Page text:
[Part 1 is here. Also, I apologize for the suspense. I got more than a few worried emails today! I didn't mean to make anyone fret, and as you will see...well, read on....]
When we got the three chicks home, I put them in our brooder under a heat lamp while we waited for it to get good and dark. They happily filled up on food and water after their little journey, as I went out to verify which nest box Gladys was occupying for the night.
A few hours later, I walked out to do the deed. Gathering the chicks back into their traveling box, I unlocked the back of our coop--the door we usually use to collect eggs--lifted up Glady's rear end, and quickly stuffed in the babies. They peeped unhappily as I closed the door and stepped away.
Walking back to the house, I was convinced I had sent them to their deaths. "Should I go peek in on them?" I asked Sweet Husband several times as we laid in bed.
"No, just leave them alone," he replied.
"One little look?"
"You're not going to sleep at all tonight, are you?" Not needing or wanting an answer, he rolled over, put a pillow over the top of his head, and was quickly out cold.
I set an alarm for six, but I was awake by five. I made myself a cup of coffee while I waited for the sun to come up. As I walked though the garden at first light, in my pajamas with a sweater hastily thrown on to keep warm, I muttered to the pink and grey sky, "Please don't be dead. Please don't be dead. Please don't be dead."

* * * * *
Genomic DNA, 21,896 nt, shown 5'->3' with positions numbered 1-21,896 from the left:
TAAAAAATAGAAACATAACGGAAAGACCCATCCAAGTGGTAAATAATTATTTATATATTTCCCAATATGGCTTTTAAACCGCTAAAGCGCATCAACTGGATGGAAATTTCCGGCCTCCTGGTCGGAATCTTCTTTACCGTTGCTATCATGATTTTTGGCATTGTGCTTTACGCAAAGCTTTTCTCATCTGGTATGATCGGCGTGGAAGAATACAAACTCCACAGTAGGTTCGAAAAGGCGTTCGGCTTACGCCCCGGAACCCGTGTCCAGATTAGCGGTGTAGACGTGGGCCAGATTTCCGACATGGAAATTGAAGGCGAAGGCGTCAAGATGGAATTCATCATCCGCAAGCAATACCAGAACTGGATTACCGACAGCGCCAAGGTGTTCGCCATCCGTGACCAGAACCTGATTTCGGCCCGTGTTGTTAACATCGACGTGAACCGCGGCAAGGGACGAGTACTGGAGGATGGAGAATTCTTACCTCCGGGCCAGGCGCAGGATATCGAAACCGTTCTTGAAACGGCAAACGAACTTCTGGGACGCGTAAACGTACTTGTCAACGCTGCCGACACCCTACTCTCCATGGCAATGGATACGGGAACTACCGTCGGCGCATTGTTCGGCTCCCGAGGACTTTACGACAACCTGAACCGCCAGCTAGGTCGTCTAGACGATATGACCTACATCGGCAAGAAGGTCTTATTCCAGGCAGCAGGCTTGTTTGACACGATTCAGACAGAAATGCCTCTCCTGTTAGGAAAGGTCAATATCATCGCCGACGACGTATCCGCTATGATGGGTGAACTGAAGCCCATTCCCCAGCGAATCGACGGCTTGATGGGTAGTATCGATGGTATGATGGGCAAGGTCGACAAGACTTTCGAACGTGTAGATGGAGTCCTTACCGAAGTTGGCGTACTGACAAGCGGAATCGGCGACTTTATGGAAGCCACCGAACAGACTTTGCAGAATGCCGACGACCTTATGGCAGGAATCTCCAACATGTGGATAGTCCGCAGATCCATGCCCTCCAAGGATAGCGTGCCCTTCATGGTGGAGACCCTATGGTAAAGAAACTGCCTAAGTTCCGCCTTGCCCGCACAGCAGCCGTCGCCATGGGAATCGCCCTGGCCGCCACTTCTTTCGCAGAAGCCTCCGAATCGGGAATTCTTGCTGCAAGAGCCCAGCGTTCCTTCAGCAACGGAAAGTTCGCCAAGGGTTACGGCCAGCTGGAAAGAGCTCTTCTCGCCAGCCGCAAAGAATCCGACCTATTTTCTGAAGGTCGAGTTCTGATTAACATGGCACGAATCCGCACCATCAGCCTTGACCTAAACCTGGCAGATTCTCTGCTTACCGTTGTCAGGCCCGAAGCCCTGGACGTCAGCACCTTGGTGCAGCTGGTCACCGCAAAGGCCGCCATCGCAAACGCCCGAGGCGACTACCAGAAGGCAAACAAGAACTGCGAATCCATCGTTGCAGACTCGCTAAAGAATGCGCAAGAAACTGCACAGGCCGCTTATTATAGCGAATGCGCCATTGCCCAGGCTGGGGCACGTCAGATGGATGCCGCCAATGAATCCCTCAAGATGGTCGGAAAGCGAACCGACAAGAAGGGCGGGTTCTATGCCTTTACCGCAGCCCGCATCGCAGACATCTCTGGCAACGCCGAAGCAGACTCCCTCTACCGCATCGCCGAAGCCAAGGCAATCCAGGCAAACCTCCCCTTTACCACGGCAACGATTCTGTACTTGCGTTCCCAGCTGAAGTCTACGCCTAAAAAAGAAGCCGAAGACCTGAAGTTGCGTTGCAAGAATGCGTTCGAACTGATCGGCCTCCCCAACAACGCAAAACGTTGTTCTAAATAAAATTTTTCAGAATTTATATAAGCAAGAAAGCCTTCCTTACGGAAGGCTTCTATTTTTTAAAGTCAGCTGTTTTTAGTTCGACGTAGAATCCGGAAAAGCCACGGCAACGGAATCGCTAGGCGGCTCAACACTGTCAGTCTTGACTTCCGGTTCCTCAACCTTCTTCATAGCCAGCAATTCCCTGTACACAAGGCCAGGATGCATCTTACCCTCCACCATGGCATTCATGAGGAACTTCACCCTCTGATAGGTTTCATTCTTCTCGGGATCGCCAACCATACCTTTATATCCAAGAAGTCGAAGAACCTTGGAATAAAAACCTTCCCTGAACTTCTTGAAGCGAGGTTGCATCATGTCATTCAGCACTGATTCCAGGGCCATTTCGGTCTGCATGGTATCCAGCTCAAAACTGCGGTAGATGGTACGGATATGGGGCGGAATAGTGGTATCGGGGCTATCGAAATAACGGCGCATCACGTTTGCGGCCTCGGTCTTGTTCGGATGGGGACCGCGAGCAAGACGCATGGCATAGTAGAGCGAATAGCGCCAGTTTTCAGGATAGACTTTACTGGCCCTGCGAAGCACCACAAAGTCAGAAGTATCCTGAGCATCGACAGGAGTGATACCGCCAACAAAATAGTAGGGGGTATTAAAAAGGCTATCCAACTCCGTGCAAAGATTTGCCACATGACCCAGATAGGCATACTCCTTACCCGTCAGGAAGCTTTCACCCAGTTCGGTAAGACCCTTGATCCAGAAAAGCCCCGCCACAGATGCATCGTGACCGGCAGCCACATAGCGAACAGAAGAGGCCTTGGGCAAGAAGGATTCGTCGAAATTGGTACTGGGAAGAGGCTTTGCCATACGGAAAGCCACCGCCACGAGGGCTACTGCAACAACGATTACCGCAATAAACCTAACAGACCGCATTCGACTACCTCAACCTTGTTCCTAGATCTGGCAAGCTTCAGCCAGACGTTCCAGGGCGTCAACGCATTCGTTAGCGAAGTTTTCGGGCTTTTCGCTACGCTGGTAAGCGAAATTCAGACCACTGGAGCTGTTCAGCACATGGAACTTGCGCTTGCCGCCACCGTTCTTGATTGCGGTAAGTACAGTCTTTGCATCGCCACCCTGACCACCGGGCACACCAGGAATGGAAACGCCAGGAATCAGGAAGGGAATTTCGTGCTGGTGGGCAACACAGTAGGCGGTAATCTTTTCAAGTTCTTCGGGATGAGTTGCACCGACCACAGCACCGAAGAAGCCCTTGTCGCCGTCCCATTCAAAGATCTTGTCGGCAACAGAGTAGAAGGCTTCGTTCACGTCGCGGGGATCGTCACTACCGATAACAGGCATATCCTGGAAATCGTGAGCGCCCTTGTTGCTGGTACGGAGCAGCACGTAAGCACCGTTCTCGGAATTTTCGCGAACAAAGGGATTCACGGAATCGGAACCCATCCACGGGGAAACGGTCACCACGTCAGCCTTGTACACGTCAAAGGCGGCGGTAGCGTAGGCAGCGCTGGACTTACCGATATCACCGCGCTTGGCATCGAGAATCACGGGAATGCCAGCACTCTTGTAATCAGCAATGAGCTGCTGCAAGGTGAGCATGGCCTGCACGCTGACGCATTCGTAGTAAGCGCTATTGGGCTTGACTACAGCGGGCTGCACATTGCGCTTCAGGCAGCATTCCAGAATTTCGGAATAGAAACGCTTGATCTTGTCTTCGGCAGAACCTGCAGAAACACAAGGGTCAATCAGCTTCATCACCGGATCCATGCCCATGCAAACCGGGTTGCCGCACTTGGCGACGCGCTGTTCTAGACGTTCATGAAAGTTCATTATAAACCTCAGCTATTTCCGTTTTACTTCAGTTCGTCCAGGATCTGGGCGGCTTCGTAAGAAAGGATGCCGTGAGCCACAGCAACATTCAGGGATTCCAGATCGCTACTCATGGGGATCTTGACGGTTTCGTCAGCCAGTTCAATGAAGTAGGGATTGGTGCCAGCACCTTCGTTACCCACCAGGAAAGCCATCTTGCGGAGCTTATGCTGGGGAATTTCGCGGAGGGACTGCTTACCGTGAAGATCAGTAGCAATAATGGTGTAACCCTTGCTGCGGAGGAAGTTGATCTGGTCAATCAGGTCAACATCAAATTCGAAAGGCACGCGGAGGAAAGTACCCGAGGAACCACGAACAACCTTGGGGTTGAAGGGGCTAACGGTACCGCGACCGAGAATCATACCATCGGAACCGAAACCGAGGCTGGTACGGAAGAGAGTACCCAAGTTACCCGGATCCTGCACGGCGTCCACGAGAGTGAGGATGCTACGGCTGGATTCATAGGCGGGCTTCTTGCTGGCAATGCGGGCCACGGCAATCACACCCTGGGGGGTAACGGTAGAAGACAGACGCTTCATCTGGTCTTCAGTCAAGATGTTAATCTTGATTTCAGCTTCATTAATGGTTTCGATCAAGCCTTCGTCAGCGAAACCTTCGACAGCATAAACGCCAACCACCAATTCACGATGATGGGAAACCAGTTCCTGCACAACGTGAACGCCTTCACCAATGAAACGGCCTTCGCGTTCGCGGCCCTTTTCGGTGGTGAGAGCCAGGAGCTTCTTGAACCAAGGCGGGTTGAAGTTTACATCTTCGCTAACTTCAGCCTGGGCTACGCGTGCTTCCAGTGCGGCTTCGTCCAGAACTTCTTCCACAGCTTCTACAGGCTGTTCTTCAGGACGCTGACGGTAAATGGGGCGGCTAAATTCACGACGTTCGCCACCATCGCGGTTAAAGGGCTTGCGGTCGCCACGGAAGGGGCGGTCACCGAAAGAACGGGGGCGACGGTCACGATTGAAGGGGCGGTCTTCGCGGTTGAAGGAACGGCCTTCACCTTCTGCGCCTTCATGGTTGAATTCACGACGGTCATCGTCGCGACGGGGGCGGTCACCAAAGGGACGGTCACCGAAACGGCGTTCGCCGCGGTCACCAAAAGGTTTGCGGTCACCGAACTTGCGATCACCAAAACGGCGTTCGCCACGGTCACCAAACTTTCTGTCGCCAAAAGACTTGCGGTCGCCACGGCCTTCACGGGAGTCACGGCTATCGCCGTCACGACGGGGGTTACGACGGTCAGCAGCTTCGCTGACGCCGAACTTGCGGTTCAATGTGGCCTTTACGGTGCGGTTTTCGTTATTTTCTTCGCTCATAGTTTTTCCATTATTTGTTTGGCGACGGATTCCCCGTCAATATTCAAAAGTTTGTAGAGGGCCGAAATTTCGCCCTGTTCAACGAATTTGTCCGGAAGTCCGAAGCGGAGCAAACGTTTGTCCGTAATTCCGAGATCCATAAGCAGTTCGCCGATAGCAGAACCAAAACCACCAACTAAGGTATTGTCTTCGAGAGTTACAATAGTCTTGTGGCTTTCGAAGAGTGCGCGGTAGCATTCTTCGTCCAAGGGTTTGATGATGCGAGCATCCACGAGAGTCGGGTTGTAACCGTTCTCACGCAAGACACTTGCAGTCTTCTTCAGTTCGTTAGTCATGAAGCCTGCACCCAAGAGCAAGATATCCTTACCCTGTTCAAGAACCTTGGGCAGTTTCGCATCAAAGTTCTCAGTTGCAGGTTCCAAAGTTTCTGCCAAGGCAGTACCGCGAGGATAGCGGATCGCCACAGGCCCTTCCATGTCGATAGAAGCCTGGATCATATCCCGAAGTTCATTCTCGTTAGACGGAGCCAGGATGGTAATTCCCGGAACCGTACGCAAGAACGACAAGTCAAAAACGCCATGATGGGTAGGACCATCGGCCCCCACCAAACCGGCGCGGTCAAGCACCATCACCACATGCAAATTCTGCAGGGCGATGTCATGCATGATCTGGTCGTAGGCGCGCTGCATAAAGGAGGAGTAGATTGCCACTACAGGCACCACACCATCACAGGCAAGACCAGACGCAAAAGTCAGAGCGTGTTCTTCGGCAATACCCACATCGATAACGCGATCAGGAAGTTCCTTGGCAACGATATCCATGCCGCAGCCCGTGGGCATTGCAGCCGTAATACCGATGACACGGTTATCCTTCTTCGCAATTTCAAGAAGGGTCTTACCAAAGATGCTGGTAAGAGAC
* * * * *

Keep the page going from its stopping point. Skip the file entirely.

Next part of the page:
Bonnie and Tori looked surprised to see me so early, but were happy to get out of my way for some early breakfast. Once all the other girls were outside, I braced myself and looked inside the coop.
There was Gladys, puffed up and ready to fight me to the death if need be, and--while I couldn't see them--from underneath her I could hear tiny peeps, meaning that at least one of the chicks had made it. After doing a little happy dance, I went and got the new mama some food and water.
Near as I could tell--I tried not to bother her too much--Gladys spent all day Sunday sitting right there with the chicks underneath her. By Monday afternoon however, mama and babies were out and about in the coop. As I saw each chick for the first time, I greeted her by name.
And well done Gladys! I know she's just acting on instinct and hormones, but I'm so very proud of my clever girl. While I know the babes are still fragile, at this point they're in such good hands that my plan is just to sit back and watch them grow.